insatiability


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Related to insatiability: inconvenient, scrutinised

in·sa·tia·ble

 (ĭn-sā′shə-bəl, -shē-ə-)
adj.
Impossible to satiate or satisfy: an insatiable appetite; an insatiable hunger for knowledge.

[Middle English insaciable, from Old French, from Latin īnsatiābilis : in-, not; see in-1 + satiāre, to fill; see satiate.]

in·sa′tia·bil′i·ty, in·sa′tia·ble·ness n.
in·sa′tia·bly adv.
Translations
nepasotinamumas

insatiability

nUnersättlichkeit f; (of thirst, curiosity, desire)Unstillbarkeit f
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References in periodicals archive ?
Should we conclude from this observed insatiability that investing in computing power wastes resources?
Many types of brain damage have been linked to altered eating behaviors, from insatiability to anorexia, but none seems to stem from this region of the brain, the authors note in the May Neurology.
This is similar to the notion of insatiability of wants that we employ in theory, but it is not exactly the same.
Early 1950s Arrow-Debreu GET research fostered a hope that mathematical economics would show that consumer insatiability and consumer-producer price-taking are good for them.
To support their assertion that emancipation had triggered the "regression" of the "Negro race," they pointed to the supposed insatiability of black women as proof of some innate African savagery.
Even more sharply, al-Khalil argues that the essential insatiability of the tyrant is a reflection of the hunger of pan-Arabism for an illusory wholeness, an extension of his argument that will be challenged by many.
Ryan Isenberg, of Isenberg and Hewitt, lawyer for the Plaintiffs said, "The facts in this case show the banks' insatiability for the fees generated by the Shailendra business and the banks' willingness to break the law, bend the rules and violate banking principles and regulations to get and keep the Shailendra business.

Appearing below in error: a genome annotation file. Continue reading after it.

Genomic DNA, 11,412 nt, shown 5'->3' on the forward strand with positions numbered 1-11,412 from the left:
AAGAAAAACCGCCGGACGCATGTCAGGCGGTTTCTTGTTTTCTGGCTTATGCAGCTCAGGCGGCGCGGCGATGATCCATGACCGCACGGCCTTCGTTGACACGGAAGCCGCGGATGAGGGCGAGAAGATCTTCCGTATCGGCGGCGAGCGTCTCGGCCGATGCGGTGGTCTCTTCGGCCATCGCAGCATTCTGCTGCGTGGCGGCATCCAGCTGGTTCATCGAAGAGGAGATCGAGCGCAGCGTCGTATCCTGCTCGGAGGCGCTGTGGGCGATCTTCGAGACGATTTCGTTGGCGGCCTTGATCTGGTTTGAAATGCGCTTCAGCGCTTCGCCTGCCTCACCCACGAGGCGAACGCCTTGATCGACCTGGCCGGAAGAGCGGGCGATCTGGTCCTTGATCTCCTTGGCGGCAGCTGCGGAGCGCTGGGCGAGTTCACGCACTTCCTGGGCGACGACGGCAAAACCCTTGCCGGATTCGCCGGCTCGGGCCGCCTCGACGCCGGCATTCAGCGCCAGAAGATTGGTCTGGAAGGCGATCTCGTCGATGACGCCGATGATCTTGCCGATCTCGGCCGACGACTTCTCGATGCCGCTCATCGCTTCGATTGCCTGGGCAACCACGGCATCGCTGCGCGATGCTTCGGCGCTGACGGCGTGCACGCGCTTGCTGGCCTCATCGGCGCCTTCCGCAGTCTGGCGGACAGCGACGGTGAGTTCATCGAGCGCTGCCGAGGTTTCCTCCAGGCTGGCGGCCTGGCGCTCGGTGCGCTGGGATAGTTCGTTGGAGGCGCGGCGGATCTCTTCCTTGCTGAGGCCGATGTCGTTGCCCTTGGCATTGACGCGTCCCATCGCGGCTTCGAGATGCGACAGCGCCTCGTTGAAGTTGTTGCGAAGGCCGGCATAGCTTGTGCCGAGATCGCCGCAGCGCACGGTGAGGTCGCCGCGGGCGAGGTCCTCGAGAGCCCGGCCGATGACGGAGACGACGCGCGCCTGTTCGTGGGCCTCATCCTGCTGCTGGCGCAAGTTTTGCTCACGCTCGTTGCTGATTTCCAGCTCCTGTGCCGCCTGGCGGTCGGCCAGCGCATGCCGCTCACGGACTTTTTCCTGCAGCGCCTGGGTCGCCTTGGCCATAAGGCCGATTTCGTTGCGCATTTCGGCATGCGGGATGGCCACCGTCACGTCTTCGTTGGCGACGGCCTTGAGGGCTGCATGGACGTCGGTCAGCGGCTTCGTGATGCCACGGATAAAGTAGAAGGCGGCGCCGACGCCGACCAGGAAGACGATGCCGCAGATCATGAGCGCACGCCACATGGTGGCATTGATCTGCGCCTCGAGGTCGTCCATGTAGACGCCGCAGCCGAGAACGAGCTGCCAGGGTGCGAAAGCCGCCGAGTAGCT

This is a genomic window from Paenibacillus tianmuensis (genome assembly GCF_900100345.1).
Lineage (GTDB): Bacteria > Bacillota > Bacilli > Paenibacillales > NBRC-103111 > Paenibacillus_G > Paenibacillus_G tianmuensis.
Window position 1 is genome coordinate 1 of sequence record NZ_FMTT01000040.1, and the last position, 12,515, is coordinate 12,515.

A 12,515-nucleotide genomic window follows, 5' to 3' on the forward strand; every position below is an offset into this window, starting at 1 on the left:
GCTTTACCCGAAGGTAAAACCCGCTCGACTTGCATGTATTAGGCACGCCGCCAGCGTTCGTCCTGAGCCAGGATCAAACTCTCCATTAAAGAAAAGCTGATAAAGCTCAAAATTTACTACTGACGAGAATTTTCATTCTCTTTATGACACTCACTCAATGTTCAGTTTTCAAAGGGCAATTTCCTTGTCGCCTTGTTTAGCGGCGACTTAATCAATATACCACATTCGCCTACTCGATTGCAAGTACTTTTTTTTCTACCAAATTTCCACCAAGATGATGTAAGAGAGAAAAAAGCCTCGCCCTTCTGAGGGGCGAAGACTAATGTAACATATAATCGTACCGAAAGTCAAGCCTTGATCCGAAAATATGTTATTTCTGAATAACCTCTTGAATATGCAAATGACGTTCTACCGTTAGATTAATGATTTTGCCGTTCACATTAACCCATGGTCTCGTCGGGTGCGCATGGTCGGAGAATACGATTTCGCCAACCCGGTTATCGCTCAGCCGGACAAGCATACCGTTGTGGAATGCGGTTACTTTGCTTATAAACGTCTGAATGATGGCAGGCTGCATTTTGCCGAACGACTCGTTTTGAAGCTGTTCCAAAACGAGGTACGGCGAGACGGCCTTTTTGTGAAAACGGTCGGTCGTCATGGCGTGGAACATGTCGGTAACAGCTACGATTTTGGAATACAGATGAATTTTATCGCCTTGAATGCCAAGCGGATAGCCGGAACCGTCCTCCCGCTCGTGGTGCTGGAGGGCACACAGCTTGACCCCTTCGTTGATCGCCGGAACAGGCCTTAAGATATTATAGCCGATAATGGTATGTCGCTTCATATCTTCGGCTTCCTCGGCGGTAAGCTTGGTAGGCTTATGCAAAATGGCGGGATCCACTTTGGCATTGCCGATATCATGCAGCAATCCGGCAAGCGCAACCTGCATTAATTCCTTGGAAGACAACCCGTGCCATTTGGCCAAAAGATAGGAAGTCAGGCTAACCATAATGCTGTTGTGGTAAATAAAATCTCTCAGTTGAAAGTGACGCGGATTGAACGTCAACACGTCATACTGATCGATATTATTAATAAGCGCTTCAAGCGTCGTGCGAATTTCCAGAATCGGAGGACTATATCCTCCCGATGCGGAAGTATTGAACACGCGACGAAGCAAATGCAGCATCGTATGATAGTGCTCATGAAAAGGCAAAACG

This seems, at first instance, just another example of an early modern sexual jest about female insatiability, but it is actually an astute observation about the Recoinage Act.
Matalene, who sees Horner as a defeated character at the end with the dance symbolizing the "celebration of the cuckolded Pinchwife and Fidget households at having safely escaped from Horner's involvement with them" in "What Happens in The Country Wife" Studies in English Literature 1500-1900 22 (1982): 395-411 (409); Peggy Thompson, who sees the dance as an image of the "victims of womens insatiability and deception" in "The Limits of Parody in The Country Wife" Studies in Philology 89 (1992): 100-114 (112); and Derek Hughes, who sees the dance as pointing to the secret society of cuckolds that Horner is establishing with Lady Fidget and the other women in "Naming and Entitlement in Wycherley, Etherege, and Dryden," Comparative Drama 21 (1987): 259-89 (265).
The absurdity of the accusation that the insatiability of individual obese Westerners (rather than, say, the logic of accumulation) governs Western methods of meat production is masked by an appeal to "common sense" assumptions that obese adults present a contagiously undisciplined model of body management to young people.
Mahoney's argument makes plausible companion reading for Regina Gagnier's The Insatiability of Human Wants (2000), which offers a similar approach to this subject.
can lock us into the compulsive insatiability of neurosis, or free us into the spontaneity of the present tense; it can strengthen an impression, create a rhythm, flash us back, or start us over; it can take us out of time completely.